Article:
Geometry of tan, cot, sec, and csc

Figure 7-4 shows the geometric interpretation of these functions. Once again, the radius of the circle is 1. The angle, x, is still in radians. Observe that the point, L, has coordinates of (cos(x), sin(x) ). We have

Notice that the tangent function is so named because it is the length of a segment that is tangent to the circle. Likewise the cotangent.

Unlike the sine and cosine, these new functions are not continuous everywhere. For example, according to eq. 7.1b-13a, tan(x) has a cos(x) in its denominator. So everywhere that cos(x) is zero, tan(x) is discontinuous and undefined. This happens at odd multples of p/2. Look at the blue trace in figure 7-5 to see what's going on here.

Similarly, equation 7.1b-13b shows that cot(x) has a sin(x) in its denominator, so everwhere sin(x) is zero, cot(x) is undefined and discontinuous. This happens at multiples of p. Look at the green trace in figure 7-5 to see what's going on in this case.

We shall be discussing more about continuity of trig functions in a later section.

Plot of tan(x) and cot(x)

The functions, sec(x) and csc(x), follow a similar pattern. Observe in figure 7-6 that sec(x) (the blue trace) is discontinuous at odd multiples of p/2, and csc(x) (the green trace) is discontinuous at multiples of p. And the discontinuities occur for the very same reasons as they do in tan(x) and cot(x).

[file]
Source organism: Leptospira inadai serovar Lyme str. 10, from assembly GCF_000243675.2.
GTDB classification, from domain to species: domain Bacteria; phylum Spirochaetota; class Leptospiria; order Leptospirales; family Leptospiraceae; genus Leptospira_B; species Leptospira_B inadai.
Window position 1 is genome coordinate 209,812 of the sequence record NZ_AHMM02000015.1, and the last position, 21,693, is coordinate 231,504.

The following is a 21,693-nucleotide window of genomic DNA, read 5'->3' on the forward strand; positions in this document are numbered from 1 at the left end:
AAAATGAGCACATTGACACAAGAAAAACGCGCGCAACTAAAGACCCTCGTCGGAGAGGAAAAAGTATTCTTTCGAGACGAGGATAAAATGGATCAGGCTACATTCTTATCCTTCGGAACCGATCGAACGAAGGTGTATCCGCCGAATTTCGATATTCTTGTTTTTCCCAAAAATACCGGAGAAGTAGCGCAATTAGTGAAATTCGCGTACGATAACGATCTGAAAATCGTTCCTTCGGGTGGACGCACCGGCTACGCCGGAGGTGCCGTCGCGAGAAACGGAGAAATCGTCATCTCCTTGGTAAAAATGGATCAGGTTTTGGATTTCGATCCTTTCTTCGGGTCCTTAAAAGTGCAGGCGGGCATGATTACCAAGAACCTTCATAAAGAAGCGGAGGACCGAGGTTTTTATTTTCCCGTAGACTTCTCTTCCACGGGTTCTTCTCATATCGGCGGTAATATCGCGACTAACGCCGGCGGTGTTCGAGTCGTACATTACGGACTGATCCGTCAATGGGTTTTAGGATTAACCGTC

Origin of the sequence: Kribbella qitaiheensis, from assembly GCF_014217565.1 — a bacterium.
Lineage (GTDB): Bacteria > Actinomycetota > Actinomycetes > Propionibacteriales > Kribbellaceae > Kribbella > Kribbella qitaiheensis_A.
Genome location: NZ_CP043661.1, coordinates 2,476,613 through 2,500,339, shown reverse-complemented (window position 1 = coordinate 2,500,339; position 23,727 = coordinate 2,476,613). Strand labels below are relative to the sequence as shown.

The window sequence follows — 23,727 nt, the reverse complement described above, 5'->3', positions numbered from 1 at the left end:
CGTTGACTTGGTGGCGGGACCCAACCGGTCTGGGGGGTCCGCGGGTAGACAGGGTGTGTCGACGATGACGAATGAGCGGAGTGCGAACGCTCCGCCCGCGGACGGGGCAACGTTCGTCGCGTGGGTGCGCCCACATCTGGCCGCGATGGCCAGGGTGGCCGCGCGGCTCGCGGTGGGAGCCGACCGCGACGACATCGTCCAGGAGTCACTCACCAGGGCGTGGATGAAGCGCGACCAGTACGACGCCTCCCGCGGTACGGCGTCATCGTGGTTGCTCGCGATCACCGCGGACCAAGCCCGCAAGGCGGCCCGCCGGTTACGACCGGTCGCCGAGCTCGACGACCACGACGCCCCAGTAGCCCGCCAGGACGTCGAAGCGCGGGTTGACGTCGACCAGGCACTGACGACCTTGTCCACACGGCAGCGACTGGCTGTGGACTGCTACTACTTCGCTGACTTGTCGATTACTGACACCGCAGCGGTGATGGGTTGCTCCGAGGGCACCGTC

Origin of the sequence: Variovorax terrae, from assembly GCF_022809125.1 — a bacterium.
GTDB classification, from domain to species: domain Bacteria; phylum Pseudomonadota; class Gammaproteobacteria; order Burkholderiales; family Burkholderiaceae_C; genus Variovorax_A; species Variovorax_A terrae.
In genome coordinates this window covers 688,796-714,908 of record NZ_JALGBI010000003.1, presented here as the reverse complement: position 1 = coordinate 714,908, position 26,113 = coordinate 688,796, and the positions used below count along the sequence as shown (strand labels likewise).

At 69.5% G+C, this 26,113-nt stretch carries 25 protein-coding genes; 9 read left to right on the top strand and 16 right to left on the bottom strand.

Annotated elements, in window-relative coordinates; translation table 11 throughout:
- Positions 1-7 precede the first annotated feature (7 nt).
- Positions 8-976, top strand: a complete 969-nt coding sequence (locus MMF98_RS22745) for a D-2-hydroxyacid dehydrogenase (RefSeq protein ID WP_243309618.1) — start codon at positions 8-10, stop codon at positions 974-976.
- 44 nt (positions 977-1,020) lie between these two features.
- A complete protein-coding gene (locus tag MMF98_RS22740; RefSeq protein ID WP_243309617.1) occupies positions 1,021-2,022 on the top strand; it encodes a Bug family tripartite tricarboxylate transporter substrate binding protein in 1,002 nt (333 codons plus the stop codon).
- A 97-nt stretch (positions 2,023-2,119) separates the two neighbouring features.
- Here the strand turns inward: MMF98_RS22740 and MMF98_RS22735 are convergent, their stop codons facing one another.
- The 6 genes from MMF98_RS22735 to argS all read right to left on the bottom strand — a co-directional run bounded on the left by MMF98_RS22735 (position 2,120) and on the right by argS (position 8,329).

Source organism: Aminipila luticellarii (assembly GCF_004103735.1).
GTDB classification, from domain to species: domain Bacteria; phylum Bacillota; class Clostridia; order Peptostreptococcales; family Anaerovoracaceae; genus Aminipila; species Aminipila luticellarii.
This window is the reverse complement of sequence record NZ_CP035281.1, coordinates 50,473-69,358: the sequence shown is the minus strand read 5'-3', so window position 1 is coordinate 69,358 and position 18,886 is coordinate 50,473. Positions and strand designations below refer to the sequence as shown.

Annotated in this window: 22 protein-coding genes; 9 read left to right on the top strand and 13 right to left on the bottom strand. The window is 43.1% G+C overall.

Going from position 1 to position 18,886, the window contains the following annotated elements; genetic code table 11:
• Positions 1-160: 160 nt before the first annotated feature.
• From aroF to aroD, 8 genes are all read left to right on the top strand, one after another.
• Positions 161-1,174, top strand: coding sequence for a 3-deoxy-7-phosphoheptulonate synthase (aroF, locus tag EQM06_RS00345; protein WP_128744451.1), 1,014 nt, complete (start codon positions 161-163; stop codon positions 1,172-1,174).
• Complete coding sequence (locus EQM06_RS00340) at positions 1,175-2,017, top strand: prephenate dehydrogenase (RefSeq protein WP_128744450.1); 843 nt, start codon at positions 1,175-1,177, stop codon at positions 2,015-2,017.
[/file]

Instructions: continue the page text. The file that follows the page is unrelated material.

There are just a few identities that we'll go over concerning these functions. First, you recall from eq. 7.1b-13c that

   sec(x)  =        
so it must also be true that
   sec2(x)  =         
Plot of sec(x) and csc(x)

But we all know from eq. 7.1-1 that the 1 in the numerator of the above is the same as sin2(x) + cos2(x). So by replacing the numerator with that, we get

               sin2(x) + cos2(x)
   sec2(x)  =                                                     eq. 7.1b-14a
With just a little algebra and a glance back at eq. 7.1b-13a, you can see that
   sec2(x)  =  tan2(x) + 1                                        eq. 7.1b-14b
and using the identical approach you can show that
   csc2(x)  =  cot2(x) + 1                                        eq. 7.1b-14c

Developing a formula for tan(a+b) is a piece of cake when you use the formulae we already have for sin(a+b) and cos(a+b).

   tan(a+b)  =                                                    eq. 7.1b-15a

                sin(a)cos(b) + sin(b)cos(a)
   tan(a+b)  =                                                    eq. 7.1b-15b
                cos(a)cos(b) - sin(a)sin(b)
If you divide numerator and denominator of eq. 7.1b-15b by cos(a)cos(b), you get some cancellations.
                 sin(a)   sin(b)
                 cos(a)   cos(b)
   tan(a+b)  =                                                    eq. 7.1b-15c
                 1 -              
Finally, applying eq. 7.1b-13a, you get the identity
                tan(a) + tan(b)
   tan(a+b)  =                                                    eq. 7.1b-15d
                1 - tan(a)tan(b)
Using a very similar method you can come up one for the cotangent (which I will let you derive for yourself):

                cot(a)cot(b) - 1
   cot(a+b)  =                                                    eq. 7.1b-15e
                 cot(a) + cot(b)